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Down on wheat drought
By Ed Haag
Any farmer can tell you that
dry and wet periods run in cycles. Despite periodic droughts, as in the 1930s,
the last 100 years have been mainly damp.
In many areas of the Corn
Belt, a soaking wet 2010 shows wet conditions still persist. In some areas,
though, there’s evidence the wet trend is shifting.
“I don’t think we are ever
going to return to the precipitation we saw in the 1980s and 1990s, because we
have already shifted out of that wet phase,” says Richard Seager, senior
researcher from Columbia University’s Lamont-Doherty Earth Observatory.
Seager and his associates
have collected historic data from sources that include tree ring samples. These
accurately reflect a continuum of growing conditions dating back as far as 1200
A.D., he says.
Research conducted by Mark
Svoboda, a climatologist with the National Drought Mitigation Center,
University of Nebraska, supports Seager’s conclusions. His analysis of historic
records clearly shows periods of extended drought happening more frequently
than they have over the last 200 years. Svoboda notes some of these droughts
lasted several decades and fundamentally changed the ecology of impacted areas.
“Regardless of where you
stand on the global warming issue, it just makes sense that we should be
prepared for these events,” he says.
These warnings have not gone
unheeded. Some regional grower associations, working with their respective
land-grant universities, actively support expanding breeding programs for
drought-resistant crops. Washington State University’s (WSU) wheat breeding
program is a beneficiary of such efforts.
“In low-precipitation areas,
even small incremental gains in drought hardiness can make a difference,” says
Scot Hulbert, who holds the Cook Endowed Chair in Cropping Systems Pathology
position at WSU.
The Washington Grain
Commission (WGC) established the R. James Cook Endowed Chair in Wheat Research
at WSU in 1998, with a $1.5 million endowment. This chair was created to
strengthen research and graduate education in the plant, soil, and
Advances already made by
Hulbert and his wheat breeding team include crossing globally recognized
drought-tolerant germplasm with established regional wheat varieties. “We are
doing a lot of crosses with Australian wheat varieties selected for water-use
efficiency like Drysdale and Rees,” says Hulbert. “We also work with CIMMYT germplasm.”
CIMMYT is a Mexican-based
international wheat and maize breeding center. WSU wheat breeders and WGC
members have visited CIMMYT facilities and met with scientists.
Hulbert notes WSU wheat
breeders are focusing on developing regionally adapted drought-tolerant
varieties to be used in new erosion-slicing cropping systems.
“Roughly two thirds of the
wheat acreage in Washington currently has summer fallow in its rotation,” says
Hulbert. “While it might work financially for producers, it is just not
sustainable. Their top soil is literally blowing away.”
Introducing wheat varieties
with higher water-use efficiency could transform acreage that is fallowed every
other year into annually cropped acreage.
Choosing Suitable Germplasm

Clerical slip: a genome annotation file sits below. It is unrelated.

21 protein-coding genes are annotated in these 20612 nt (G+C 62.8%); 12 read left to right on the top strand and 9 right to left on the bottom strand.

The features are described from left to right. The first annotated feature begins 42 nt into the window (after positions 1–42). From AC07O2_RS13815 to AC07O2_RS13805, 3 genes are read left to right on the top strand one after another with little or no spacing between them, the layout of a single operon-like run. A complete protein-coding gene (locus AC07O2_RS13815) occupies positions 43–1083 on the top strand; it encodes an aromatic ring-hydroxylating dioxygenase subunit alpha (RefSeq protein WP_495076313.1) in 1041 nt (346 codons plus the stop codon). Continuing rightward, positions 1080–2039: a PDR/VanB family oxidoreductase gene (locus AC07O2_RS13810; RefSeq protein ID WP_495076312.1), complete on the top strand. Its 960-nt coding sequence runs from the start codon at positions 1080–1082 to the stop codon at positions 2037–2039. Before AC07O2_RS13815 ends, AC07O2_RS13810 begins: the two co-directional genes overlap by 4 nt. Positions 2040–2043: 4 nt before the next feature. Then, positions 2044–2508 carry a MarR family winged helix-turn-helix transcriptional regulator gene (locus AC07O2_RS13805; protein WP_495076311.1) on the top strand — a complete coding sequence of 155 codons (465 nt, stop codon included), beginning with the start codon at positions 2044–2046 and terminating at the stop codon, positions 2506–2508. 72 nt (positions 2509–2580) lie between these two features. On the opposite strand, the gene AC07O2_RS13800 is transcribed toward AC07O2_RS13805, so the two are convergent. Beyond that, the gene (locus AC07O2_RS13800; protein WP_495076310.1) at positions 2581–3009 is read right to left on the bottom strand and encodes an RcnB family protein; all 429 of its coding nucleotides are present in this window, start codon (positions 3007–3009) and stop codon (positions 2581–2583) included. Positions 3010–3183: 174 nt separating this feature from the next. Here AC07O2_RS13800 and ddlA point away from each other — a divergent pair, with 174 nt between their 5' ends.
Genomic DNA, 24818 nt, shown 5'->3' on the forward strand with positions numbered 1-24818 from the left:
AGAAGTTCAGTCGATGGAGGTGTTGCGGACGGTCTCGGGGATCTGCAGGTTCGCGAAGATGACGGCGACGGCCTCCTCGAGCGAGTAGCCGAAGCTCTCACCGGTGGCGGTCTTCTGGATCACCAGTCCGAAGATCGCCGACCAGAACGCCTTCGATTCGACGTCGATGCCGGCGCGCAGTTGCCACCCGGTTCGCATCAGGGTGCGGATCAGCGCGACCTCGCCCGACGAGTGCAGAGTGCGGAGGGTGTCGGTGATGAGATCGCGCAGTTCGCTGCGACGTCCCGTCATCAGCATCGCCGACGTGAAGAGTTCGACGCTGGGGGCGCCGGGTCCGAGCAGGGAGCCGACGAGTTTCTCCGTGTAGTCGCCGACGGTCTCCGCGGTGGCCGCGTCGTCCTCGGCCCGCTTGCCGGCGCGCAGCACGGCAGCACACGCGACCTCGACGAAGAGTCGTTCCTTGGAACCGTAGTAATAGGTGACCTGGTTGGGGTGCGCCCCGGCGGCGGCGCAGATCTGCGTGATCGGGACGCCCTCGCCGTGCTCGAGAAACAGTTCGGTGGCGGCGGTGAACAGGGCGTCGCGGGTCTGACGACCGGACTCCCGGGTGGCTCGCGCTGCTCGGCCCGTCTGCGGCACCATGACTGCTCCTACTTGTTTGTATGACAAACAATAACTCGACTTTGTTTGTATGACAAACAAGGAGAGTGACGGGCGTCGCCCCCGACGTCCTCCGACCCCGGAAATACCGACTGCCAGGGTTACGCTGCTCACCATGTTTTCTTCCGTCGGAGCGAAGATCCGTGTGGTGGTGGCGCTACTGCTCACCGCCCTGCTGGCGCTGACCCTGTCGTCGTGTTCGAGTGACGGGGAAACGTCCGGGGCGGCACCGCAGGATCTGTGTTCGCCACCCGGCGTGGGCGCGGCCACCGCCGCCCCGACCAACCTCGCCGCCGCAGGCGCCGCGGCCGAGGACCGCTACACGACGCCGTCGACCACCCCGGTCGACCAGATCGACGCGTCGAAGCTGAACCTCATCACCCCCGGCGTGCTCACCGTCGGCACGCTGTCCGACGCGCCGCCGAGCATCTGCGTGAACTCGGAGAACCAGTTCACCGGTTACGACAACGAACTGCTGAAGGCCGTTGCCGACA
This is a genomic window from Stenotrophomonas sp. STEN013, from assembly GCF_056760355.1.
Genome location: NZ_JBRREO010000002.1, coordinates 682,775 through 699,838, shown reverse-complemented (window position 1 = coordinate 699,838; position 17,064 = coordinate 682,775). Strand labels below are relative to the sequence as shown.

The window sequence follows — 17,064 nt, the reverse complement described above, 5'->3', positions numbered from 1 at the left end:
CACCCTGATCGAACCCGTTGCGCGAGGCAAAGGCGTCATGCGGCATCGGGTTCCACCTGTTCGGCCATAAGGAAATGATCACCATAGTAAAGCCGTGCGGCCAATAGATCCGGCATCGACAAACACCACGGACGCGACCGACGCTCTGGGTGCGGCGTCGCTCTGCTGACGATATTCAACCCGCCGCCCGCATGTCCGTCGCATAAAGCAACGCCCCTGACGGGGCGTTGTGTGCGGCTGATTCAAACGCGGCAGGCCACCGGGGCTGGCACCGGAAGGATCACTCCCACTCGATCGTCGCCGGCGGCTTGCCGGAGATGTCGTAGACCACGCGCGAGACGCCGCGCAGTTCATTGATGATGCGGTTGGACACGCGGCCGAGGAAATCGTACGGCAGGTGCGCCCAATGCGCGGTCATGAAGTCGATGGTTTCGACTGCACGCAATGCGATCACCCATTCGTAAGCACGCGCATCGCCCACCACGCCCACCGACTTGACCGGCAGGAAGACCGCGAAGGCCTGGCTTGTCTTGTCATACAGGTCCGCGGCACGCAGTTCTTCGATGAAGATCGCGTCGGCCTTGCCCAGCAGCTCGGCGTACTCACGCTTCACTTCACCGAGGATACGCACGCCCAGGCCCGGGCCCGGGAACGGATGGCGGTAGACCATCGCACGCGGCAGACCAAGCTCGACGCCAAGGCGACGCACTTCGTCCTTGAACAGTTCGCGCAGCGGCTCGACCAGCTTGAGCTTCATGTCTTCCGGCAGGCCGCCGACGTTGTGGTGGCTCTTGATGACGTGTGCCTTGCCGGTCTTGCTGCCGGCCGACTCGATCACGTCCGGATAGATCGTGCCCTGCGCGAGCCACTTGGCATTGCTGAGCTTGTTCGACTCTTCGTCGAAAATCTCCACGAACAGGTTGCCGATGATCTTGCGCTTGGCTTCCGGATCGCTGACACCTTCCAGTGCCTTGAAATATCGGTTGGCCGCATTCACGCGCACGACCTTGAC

Before any of this is
possible, though, Hulbert and his team must determine which introduced
germplasm is best suited for crossing to local strains and which plant traits
are relevant to drought hardiness in the Pacific Northwest.
“At this point, we don’t
know for sure which are the most important traits for our region,” says
Hulbert. He concludes these drought-resistant traits should include a plant’s
ability to do the following:
Reach and extract water at
the desired depth.
Produce early ground cover
and biomass. This translates directly into better competitiveness against
while minimizing moisture loss through transpiration. This also aids a plant’s
tolerance for conditions that would otherwise precipitate plant dehydration and
Hulbert says another group
of characteristics that are likely to make the Northwest Pacific drought short
list are avoidance traits – those characteristics favorable to a plant’s
survival in a specific growth environment. These include traits such as early
flowering prior to annual heat events and winter growth habits that allow a
plant to take optimal advantage of seasonal precipitation.
university involved in drought research is Colorado State University (CSU).
Like their Washington counterparts, Colorado wheat growers have proactively
supported university drought research.
“The wheat growers in our
state increased the checkoff from 1¢ to 2¢ a bushel,” says Patrick Byrne, CSU
professor of soil and crop sciences. “A lot of that money comes to CSU for
research and helps support our drought-tolerance breeding program.”
Working with USDA, CSU’s
drought scientists have successfully established a managed drought research
site in an area that receives 12 inches of precipitation a year.
“This is a research farm in
Greeley, Colorado, that has many acres of drip irrigation. It allows us to
precisely control and monitor the amount of water applied,” says Byrne. “We
typically grow materials for a study side by side – one under well-watered
conditions and the other under drought-stressed conditions.”
Byrne’s personal expertise
and interest are in identifying genetic markers associated with drought
“Knowing which parts of
chromosomes affect the traits of interest is one of our goals,” he says.
Meanwhile, CSU plant
breeders, working with University of Nebraska breeders, are crossing Middle
East wild wheat cultivars with local varieties. “This spring and summer, we
will be looking at these crosses to see if we have any indications of drought
tolerance,” says Byrne.
He notes the pace of
developing new local varieties with desirable traits, such as drought
hardiness, can be excruciatingly slow. But considering the potential stakes in
play, for Byrne and others in the agricultural research community, it is well
worth the effort.